Batteries. Awesome. The smallest ship can hold 20 points of battery power. They can be filled readily from the panels as part of the repair mechanism. As long as someone is shooting at you anyway! Always encourage the enemy to fire 'spare' phasers at secondary targets on impulse 8 Smile


OTHER

Manouveribility: Good. You will seldom be losing out on order of movement.

The satellite hangar offers a chance to keep smaller ships 'safe' whilst approaching an enemy. Generally (but not alwways) look to launch them on impulse 8 or as close to turn end as possible, as they are sitting ducks at speed 8, plus they can't fire at point of launch. Plan for transporter launching rather than DisDevs - DisDevs are to few and useful to use on launching if you can help it.

Andros are largely immune to H&R and can launch H&R whilst remaining immune - very useful.

Unlike other races, an andro fleet will have a significant constraints on its compostion. You can only have a maximum of 2 'big' ships, i.e. the ones with the TRHs and better staying power. Everything else is an ~80 point 'frigate' or a ~130 'light cruiser'. As games reach sizes where fleets can snuff out shields at long range, the andro is unable to take the larger ships that others will be looking to take.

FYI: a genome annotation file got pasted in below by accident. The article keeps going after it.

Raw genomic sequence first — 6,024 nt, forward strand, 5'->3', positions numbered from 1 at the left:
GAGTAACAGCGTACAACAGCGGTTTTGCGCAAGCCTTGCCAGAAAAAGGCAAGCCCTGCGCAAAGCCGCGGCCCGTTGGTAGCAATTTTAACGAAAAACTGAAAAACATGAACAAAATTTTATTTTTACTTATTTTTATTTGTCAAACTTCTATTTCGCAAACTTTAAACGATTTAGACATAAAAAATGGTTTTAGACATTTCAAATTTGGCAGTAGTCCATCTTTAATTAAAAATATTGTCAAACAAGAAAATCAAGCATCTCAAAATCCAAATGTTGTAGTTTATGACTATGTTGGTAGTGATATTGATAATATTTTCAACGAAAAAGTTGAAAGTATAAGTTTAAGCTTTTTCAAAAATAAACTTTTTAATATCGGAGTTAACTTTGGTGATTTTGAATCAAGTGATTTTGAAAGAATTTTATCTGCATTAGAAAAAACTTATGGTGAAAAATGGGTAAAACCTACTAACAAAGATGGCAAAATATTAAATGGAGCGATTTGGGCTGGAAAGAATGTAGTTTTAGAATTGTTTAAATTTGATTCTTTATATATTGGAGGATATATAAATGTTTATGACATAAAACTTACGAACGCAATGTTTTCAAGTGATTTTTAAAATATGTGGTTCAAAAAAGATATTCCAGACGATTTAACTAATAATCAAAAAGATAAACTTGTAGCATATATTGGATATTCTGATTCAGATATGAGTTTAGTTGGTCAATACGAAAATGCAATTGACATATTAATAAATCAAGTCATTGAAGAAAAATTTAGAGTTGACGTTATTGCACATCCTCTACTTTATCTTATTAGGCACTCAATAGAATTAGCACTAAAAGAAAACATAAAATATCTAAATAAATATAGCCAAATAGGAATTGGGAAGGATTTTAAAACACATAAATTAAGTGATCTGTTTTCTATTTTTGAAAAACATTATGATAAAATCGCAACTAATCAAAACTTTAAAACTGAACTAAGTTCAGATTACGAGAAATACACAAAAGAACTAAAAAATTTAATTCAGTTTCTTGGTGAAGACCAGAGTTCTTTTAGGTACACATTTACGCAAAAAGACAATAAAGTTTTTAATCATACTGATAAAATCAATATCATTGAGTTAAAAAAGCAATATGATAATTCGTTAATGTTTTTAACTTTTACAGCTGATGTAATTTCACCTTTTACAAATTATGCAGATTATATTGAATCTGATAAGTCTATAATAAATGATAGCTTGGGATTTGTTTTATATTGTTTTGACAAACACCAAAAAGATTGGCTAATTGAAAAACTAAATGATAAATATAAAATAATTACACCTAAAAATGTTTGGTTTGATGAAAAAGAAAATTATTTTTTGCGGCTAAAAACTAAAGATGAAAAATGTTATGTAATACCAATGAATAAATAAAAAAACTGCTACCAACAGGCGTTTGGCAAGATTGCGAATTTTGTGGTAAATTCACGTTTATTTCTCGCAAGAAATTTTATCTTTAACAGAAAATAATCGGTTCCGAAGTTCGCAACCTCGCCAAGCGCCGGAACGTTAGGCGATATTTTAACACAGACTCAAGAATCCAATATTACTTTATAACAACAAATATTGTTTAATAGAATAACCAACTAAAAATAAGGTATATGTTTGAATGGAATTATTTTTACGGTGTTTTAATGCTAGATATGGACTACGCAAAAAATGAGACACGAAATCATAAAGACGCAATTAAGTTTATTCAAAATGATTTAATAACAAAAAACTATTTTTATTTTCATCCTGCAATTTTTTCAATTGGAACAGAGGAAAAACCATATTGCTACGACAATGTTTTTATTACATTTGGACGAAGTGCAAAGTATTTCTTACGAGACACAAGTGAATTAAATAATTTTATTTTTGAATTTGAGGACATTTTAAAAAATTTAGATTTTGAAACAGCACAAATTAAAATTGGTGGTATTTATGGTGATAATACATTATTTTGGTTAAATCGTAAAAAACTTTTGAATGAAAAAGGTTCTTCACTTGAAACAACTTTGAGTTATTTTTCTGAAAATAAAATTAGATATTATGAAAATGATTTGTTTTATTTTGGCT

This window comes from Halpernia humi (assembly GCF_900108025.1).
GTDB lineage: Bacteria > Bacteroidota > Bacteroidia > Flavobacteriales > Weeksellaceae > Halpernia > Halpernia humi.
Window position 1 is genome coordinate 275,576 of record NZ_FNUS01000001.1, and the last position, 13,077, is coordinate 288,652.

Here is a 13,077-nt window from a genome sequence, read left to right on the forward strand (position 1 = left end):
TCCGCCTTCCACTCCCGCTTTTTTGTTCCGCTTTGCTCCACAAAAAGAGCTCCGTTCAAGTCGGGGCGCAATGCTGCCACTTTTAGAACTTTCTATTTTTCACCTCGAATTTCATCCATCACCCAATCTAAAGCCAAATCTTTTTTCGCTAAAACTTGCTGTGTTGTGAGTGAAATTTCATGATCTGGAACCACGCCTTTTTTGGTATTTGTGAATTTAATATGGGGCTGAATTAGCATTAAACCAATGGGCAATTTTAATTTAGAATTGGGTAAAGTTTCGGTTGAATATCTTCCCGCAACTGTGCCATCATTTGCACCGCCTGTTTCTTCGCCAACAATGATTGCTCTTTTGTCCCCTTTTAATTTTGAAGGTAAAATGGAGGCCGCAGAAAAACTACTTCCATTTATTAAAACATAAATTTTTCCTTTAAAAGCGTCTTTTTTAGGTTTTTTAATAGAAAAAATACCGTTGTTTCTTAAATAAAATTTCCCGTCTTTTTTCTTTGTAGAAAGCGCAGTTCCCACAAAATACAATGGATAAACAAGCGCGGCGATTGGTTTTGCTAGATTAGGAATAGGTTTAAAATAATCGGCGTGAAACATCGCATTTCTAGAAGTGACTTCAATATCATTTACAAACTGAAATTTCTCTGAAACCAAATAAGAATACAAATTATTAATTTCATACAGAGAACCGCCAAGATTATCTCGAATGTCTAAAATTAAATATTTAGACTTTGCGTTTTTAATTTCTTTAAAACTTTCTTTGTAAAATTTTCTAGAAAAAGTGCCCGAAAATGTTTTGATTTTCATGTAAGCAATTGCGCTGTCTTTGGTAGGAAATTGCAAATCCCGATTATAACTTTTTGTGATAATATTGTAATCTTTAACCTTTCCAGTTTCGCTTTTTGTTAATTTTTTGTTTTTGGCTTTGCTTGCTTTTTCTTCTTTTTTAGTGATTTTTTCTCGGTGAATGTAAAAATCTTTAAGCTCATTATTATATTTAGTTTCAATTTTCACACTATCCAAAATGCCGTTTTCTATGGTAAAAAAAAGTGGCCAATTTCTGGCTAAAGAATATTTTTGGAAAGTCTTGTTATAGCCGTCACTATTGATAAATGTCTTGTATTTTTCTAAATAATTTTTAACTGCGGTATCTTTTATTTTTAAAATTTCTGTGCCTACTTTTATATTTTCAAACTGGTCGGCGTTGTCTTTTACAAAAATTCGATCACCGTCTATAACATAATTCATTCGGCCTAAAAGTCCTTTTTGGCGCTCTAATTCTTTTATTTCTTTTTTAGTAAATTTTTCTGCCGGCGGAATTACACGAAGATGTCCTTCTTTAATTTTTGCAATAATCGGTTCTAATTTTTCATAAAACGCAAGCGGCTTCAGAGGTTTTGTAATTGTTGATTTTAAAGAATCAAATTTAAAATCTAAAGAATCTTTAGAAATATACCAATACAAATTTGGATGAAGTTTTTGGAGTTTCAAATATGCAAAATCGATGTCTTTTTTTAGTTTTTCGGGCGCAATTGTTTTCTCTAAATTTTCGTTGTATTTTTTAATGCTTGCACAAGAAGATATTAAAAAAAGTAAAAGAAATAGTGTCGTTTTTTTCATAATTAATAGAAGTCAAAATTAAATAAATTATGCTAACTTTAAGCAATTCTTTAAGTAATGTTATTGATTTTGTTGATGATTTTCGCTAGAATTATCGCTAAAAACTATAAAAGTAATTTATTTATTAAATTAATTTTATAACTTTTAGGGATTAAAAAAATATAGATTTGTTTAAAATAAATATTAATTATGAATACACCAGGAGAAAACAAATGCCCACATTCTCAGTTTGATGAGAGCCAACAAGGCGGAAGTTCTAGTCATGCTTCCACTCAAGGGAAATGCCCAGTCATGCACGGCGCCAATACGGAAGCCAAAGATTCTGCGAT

PPDs and Hellbores are your nighmare weapon to face, they both have excellent reach and will strike both panels every time, that makes power dumps very dodgy (even at long range under EM) unless you can coax the enemy into firing all of them first.

Andros play like no other race, and are bags of fun IMO. They play like an MMO 'Tank' with their usually good defensive characteristics and poor firepower, but if that fat lady is going to sing for you it's usually a short song.
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Klingon of Gor
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Joined: 01 Jun 2011
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PostPosted: Thu Jun 02, 2011 8:35 pm    Post subject: Reply with quote

If I may, I'll add a few comments to the excellent advice already given about Andros, as I've been playing them a lot lately.

Although power panels can be tough to beat, there are races that can fill a bank up with one good volley in a squadron game. Beware Hydran hellbore squadrons, they are especially tough for Andros to survive against. ISC can be tough for Andros too. (Actually, ISC is tough for anybody.) Best way to deal with them is use a disdev to close the distance to inside their myopic zone, tractor one of the PPD armed ships, and maul it. Note: satellite ships, if left in the bay, can absorb power from a tactical power dump, and this may be more useful than their TRLs.